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TSORT(1) General Commands Manual TSORT(1)

tsorttopological sort of a directed graph

tsort [-flqrvw] [-h file] [file]

tsort takes a list of pairs of node names representing directed arcs in a graph and prints the nodes in topological order on standard output. That is, the input describes a partial ordering relation, from which tsort computes a total order compatible with this partial ordering.

Input is taken from the named file, or from standard input if no file is given.

Node names in the input are separated by white space and there must be an even number of node names.

Presence of a node in a graph can be represented by an arc from the node to itself. This is useful when a node is not connected to any other nodes.

If the graph contains a cycle (and therefore cannot be properly sorted), one of the arcs in the cycle is ignored and the sort continues. Cycles are reported on standard error.

The options are as follows:

Resolve ambiguities by selecting nodes based on the order of appearance of the first component of the pairs.
Use file, which holds an ordered list of nodes, to resolve ambiguities. In case of duplicates, the first entry is chosen.
Search for and display the longest cycle. Can take a very long time, as it may need to solve an NP-complete problem.
Do not display informational messages about cycles. This is primarily intended for building libraries, where optimal ordering is not critical, and cycles occur often.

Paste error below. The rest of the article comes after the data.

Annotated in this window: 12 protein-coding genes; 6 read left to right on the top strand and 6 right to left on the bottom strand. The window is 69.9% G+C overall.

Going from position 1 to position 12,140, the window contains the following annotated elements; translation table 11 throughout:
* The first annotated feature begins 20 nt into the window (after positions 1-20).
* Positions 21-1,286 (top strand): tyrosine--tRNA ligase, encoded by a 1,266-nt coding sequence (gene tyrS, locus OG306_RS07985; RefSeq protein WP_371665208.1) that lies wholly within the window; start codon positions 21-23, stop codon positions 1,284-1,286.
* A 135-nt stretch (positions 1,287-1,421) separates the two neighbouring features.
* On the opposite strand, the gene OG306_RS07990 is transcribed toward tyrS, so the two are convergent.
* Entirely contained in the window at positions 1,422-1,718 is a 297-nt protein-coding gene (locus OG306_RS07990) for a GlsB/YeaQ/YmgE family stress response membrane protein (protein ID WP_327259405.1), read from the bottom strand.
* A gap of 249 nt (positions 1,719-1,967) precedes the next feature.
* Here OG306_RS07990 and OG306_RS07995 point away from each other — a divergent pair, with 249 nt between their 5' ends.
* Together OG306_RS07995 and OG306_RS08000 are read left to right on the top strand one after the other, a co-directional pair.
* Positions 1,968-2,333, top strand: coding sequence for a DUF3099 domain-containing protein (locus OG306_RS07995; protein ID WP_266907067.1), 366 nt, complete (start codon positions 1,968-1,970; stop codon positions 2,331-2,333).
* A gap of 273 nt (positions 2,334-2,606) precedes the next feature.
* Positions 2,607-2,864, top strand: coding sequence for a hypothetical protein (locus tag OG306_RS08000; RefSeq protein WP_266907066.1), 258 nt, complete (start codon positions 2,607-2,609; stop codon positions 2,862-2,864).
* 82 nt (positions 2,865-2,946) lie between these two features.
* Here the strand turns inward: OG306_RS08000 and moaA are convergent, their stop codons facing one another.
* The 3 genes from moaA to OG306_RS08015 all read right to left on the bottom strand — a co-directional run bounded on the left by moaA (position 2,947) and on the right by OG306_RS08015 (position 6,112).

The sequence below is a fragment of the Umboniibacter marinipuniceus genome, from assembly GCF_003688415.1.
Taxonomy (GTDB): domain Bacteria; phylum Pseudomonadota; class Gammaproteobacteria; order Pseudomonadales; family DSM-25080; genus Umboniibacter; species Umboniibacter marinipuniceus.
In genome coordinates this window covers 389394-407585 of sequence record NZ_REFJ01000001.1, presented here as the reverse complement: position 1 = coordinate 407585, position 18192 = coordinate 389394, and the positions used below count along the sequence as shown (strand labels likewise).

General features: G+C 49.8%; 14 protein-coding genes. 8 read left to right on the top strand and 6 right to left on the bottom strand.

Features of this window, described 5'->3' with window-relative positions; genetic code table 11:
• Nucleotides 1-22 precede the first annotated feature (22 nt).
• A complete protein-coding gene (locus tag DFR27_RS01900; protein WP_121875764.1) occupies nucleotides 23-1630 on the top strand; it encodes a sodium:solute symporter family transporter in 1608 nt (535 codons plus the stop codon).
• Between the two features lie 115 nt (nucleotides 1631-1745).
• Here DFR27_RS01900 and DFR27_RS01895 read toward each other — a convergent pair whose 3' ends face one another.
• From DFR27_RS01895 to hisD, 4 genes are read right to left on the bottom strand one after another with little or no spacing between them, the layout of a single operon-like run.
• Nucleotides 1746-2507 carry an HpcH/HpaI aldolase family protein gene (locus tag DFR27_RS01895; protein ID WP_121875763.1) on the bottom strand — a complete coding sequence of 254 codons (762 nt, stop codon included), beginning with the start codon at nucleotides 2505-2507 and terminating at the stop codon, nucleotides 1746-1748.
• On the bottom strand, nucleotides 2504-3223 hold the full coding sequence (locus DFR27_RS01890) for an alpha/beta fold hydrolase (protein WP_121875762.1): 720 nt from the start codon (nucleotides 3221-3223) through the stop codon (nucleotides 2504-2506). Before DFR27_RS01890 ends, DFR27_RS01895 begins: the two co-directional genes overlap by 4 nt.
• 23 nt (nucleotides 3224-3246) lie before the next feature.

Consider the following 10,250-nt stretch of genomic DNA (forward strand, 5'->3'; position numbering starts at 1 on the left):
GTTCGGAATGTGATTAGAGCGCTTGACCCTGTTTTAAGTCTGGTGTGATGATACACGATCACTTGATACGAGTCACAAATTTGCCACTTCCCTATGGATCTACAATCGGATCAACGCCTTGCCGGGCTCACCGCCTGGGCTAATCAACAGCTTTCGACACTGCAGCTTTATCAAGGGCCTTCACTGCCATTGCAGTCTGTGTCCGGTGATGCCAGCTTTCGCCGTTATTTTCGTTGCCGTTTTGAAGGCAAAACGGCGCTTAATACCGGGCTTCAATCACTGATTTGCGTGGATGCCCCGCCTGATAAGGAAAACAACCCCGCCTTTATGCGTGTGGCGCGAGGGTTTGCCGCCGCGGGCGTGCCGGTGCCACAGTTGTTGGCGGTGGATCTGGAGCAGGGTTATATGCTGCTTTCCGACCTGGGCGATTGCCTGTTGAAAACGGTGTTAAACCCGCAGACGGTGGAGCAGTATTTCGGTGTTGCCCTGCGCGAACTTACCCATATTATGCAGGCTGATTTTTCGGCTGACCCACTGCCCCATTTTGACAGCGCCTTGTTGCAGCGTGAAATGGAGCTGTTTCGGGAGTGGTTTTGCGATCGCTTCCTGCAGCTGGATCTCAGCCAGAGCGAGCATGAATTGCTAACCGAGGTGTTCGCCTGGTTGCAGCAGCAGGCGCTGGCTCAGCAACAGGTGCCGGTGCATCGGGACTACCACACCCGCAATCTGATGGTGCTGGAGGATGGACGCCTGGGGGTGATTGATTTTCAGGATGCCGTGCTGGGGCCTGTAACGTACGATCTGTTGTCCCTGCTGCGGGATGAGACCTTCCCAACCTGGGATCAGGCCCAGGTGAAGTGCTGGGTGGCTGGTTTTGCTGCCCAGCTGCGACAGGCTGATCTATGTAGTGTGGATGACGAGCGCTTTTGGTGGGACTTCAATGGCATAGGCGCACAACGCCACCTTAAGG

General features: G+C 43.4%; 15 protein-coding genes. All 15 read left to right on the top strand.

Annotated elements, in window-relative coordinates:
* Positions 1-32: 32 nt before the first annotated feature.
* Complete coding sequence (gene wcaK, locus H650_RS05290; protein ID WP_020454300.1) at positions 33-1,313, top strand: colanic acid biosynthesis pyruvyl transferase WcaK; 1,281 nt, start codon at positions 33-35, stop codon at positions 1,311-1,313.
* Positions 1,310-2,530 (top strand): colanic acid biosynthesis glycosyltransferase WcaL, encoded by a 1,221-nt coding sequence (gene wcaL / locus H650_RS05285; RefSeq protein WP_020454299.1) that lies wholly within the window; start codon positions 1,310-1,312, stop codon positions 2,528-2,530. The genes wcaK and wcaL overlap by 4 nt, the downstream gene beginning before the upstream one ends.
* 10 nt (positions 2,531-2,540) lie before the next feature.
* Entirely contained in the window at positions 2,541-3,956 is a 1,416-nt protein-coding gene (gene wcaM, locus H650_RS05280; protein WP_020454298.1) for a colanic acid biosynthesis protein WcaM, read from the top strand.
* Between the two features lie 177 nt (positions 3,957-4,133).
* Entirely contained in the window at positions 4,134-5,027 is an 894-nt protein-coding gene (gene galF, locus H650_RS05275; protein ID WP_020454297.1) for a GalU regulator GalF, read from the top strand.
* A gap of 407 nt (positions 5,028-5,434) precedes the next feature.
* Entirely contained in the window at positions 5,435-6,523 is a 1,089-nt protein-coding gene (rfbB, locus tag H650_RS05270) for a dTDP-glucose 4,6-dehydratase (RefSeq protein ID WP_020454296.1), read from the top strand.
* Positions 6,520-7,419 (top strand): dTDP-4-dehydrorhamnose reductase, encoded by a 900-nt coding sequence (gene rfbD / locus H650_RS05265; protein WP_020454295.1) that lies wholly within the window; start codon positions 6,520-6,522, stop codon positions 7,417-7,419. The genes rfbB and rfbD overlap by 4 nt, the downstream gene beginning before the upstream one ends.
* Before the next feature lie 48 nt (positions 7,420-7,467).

Reverse the ordering relation.
Inform on the exact number of edges broken while breaking cycles. If a hints file was used, inform on seen nodes absent from that file.
Exit with exit code the number of cycles tsort had to break.

The tsort utility exits 0 on success, and >0 if an error occurs.

Faced with the input:

a b
b c
b d
d f
c e

tsort outputs:


which is one total ordering compatible with the individual relations. There is no unicity, another compatible total ordering would be:


tsort is commonly used to analyze dependencies and find a correct build order in a static way, whereas make(1) accomplishes the same task in a dynamic way.

ar(1), lorder(1), make(1)

Donald E. Knuth, The Art of Computer Programming, Vol. 1, pp 258-268, 1973.

The tsort utility is compliant with the IEEE Std 1003.1-2008 (“POSIX.1”) specification.

The flags [-fhlqrvw] are extensions to that specification.

A tsort command appeared in Version 7 AT&T UNIX. This tsort command was completely rewritten by Marc Espie for OpenBSD, to finally use the well-known optimal algorithms for topological sorting.

March 29, 2012 OpenBSD-5.8